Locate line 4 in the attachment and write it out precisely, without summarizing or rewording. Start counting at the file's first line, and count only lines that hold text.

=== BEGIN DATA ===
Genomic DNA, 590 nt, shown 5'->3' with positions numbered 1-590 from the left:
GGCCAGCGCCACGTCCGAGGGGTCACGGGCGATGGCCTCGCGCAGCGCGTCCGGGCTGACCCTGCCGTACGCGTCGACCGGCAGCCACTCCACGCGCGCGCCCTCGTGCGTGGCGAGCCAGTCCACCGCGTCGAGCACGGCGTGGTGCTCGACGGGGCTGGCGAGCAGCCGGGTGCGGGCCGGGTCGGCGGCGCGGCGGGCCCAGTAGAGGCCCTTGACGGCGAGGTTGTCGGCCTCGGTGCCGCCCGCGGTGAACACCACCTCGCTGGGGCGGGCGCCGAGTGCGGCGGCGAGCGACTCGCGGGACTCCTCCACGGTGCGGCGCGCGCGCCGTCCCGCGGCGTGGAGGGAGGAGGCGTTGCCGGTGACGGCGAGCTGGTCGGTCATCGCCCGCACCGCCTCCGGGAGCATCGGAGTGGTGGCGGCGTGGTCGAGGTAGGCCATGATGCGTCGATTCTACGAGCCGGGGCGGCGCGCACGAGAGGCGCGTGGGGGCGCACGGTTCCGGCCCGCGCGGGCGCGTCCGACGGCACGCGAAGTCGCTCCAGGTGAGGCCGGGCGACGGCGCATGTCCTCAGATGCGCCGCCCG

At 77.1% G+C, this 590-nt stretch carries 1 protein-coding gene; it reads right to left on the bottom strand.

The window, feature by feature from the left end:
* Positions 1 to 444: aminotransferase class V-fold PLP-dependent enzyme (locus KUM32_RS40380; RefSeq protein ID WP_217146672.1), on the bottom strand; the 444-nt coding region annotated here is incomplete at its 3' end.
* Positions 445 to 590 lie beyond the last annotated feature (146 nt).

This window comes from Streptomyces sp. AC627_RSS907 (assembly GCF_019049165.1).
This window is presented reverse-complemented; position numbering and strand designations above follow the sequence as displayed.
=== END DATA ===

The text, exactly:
The window, feature by feature from the left end: